Miner Lonmin reports core profit after cost savings

Lonmin’s shares have lost around 90% of their value over the last year due to strike action & rising costs.

FILE: South African platinum miners queue to undergo essential medical and safety procedures before working, early on 25 June 2014 at the Wonderkop mines in Marikana Rustenburg, after a five month long strike. Picture: AFP.

JOHANNESBURG - South Africa-focused platinum producer Lonmin reported a core profit on Monday after cost savings, and said it expected firm chemical and car industry demand for the rest of the year despite the Volkswagen diesel emissions scandal.

Its shares rose more than 14 percent in early trading, outperforming the wider mining sector, which was around 2 percent higher.

Lonmin's shares have lost around 90 percent of their value over the last year, hit by a strike, rising costs and plunging platinum prices. In December, the company raised $400 million from selling new shares.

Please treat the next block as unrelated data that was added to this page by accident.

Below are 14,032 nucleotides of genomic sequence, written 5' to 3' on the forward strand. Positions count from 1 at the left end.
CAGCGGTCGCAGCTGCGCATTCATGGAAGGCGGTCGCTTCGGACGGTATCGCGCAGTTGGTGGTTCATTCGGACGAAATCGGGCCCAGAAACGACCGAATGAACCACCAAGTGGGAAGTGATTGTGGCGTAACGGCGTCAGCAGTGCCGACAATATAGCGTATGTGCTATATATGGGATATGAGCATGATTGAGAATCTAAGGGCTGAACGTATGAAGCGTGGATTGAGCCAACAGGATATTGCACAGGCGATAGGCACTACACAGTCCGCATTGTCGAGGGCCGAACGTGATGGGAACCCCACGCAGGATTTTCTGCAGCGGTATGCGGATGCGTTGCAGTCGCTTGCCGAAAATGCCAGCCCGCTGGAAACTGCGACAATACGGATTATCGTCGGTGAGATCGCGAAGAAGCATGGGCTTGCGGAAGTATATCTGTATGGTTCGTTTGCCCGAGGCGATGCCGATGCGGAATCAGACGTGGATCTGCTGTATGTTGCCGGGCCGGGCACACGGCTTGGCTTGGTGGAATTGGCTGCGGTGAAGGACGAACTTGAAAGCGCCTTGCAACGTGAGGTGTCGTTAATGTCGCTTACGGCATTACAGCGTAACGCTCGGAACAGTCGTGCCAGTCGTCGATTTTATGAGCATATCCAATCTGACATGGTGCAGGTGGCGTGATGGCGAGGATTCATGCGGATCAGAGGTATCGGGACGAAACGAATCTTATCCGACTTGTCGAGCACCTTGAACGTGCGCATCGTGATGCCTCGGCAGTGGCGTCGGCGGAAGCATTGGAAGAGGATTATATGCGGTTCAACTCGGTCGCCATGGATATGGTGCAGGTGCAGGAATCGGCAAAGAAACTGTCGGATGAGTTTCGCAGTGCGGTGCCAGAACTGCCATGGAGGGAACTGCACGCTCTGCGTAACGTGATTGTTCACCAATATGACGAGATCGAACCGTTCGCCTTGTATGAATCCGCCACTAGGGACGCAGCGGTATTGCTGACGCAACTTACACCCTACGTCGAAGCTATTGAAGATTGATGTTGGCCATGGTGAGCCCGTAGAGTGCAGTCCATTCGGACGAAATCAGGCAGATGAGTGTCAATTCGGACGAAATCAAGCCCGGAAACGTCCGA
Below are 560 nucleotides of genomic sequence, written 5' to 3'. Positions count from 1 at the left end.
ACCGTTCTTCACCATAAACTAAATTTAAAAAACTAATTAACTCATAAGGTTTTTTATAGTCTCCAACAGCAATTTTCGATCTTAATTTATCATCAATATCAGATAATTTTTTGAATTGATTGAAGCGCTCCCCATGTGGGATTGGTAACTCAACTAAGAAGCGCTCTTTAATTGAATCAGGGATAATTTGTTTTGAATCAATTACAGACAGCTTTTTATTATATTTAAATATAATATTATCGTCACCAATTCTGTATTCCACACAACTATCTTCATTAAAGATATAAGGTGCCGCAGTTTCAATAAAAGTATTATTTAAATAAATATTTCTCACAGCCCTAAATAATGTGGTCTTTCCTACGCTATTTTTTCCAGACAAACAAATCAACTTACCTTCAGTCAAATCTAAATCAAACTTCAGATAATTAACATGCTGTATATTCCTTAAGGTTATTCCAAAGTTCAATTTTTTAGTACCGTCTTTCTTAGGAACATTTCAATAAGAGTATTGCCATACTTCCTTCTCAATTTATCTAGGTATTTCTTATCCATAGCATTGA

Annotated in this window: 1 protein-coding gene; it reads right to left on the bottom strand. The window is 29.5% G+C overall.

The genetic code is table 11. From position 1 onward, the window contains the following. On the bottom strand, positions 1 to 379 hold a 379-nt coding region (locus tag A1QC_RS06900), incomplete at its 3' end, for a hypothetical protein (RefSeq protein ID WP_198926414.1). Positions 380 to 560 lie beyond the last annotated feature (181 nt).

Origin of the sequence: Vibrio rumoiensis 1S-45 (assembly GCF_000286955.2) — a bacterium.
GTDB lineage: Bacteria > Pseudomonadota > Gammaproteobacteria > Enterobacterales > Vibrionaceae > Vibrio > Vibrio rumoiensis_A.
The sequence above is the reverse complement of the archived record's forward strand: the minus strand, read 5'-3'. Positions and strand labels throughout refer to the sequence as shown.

In its first-half results statement, Lonmin said it had cut losses per share to 1.8 cents from a loss of 164.6 cents the same time a year ago, and reported a core profit of $36 million versus a loss of $6 million in the first half of 2015.

Cost-cutting is ahead of schedule, with close to 70 percent of the full-year target of savings of R700 million already achieved.

Net cash improved to $114 million at the end of March, compared with $185 million net debt at the end of September.

CEO Ben Magara said in a conference call he did not anticipate further job cuts at current market conditions, but added conditions may change.

Volkswagen's admission last year that it cheated U.S. diesel emissions tests could, analysts have warned, hit sales of diesel cars, which need platinum for catalytic converters.

But Lonmin predicted emerging markets would spur demand as they seek to catch up with the "ever tightening emission standards of developed markets".

It also said it saw firm chemical industry demand, while the jewellery market could remain static during the year.